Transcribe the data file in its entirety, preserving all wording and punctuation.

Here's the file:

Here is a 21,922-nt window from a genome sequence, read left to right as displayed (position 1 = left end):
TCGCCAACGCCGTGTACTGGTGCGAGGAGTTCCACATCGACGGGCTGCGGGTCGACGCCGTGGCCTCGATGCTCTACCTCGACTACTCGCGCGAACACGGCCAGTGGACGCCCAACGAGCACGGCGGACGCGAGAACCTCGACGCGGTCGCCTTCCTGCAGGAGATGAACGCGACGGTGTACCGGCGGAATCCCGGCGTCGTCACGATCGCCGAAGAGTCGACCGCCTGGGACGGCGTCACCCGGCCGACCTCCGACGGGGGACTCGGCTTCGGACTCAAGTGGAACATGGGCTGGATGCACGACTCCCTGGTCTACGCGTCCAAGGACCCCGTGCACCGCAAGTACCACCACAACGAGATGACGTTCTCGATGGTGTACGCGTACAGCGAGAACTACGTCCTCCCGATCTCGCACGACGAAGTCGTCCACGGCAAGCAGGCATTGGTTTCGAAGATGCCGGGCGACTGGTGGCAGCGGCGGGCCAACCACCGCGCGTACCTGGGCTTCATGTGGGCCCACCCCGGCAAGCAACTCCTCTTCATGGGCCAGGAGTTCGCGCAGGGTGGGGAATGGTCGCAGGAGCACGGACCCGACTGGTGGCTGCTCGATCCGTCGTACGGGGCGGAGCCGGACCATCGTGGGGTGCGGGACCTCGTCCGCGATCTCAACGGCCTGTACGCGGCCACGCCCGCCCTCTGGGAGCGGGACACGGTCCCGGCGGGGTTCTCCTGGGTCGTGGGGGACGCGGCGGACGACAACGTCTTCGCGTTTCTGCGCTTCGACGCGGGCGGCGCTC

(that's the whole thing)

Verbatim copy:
Here is a 21,922-nt window from a genome sequence, read left to right as displayed (position 1 = left end):
TCGCCAACGCCGTGTACTGGTGCGAGGAGTTCCACATCGACGGGCTGCGGGTCGACGCCGTGGCCTCGATGCTCTACCTCGACTACTCGCGCGAACACGGCCAGTGGACGCCCAACGAGCACGGCGGACGCGAGAACCTCGACGCGGTCGCCTTCCTGCAGGAGATGAACGCGACGGTGTACCGGCGGAATCCCGGCGTCGTCACGATCGCCGAAGAGTCGACCGCCTGGGACGGCGTCACCCGGCCGACCTCCGACGGGGGACTCGGCTTCGGACTCAAGTGGAACATGGGCTGGATGCACGACTCCCTGGTCTACGCGTCCAAGGACCCCGTGCACCGCAAGTACCACCACAACGAGATGACGTTCTCGATGGTGTACGCGTACAGCGAGAACTACGTCCTCCCGATCTCGCACGACGAAGTCGTCCACGGCAAGCAGGCATTGGTTTCGAAGATGCCGGGCGACTGGTGGCAGCGGCGGGCCAACCACCGCGCGTACCTGGGCTTCATGTGGGCCCACCCCGGCAAGCAACTCCTCTTCATGGGCCAGGAGTTCGCGCAGGGTGGGGAATGGTCGCAGGAGCACGGACCCGACTGGTGGCTGCTCGATCCGTCGTACGGGGCGGAGCCGGACCATCGTGGGGTGCGGGACCTCGTCCGCGATCTCAACGGCCTGTACGCGGCCACGCCCGCCCTCTGGGAGCGGGACACGGTCCCGGCGGGGTTCTCCTGGGTCGTGGGGGACGCGGCGGACGACAACGTCTTCGCGTTTCTGCGCTTCGACGCGGGCGGCGCTC